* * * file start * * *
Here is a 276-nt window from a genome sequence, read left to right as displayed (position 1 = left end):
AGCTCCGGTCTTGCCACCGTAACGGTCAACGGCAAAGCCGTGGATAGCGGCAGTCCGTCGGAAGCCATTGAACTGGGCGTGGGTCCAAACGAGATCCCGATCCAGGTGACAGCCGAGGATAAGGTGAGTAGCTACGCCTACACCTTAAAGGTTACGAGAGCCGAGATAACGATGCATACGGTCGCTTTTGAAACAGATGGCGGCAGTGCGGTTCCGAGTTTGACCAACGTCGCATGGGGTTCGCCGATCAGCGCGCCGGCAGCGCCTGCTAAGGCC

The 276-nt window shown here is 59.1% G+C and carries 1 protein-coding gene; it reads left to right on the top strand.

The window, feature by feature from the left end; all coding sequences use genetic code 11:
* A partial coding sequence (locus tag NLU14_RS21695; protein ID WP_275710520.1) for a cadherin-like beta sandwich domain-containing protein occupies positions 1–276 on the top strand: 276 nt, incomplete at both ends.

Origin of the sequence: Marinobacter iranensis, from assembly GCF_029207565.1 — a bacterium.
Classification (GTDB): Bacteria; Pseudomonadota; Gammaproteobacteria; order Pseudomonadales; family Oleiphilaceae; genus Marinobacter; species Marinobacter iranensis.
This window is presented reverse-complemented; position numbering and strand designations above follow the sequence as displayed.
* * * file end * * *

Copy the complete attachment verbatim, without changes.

Here is a 276-nt window from a genome sequence, read left to right as displayed (position 1 = left end):
AGCTCCGGTCTTGCCACCGTAACGGTCAACGGCAAAGCCGTGGATAGCGGCAGTCCGTCGGAAGCCATTGAACTGGGCGTGGGTCCAAACGAGATCCCGATCCAGGTGACAGCCGAGGATAAGGTGAGTAGCTACGCCTACACCTTAAAGGTTACGAGAGCCGAGATAACGATGCATACGGTCGCTTTTGAAACAGATGGCGGCAGTGCGGTTCCGAGTTTGACCAACGTCGCATGGGGTTCGCCGATCAGCGCGCCGGCAGCGCCTGCTAAGGCC

The 276-nt window shown here is 59.1% G+C and carries 1 protein-coding gene; it reads left to right on the top strand.

The window, feature by feature from the left end; all coding sequences use genetic code 11:
* A partial coding sequence (locus tag NLU14_RS21695; protein ID WP_275710520.1) for a cadherin-like beta sandwich domain-containing protein occupies positions 1–276 on the top strand: 276 nt, incomplete at both ends.

Origin of the sequence: Marinobacter iranensis, from assembly GCF_029207565.1 — a bacterium.
Classification (GTDB): Bacteria; Pseudomonadota; Gammaproteobacteria; order Pseudomonadales; family Oleiphilaceae; genus Marinobacter; species Marinobacter iranensis.
This window is presented reverse-complemented; position numbering and strand designations above follow the sequence as displayed.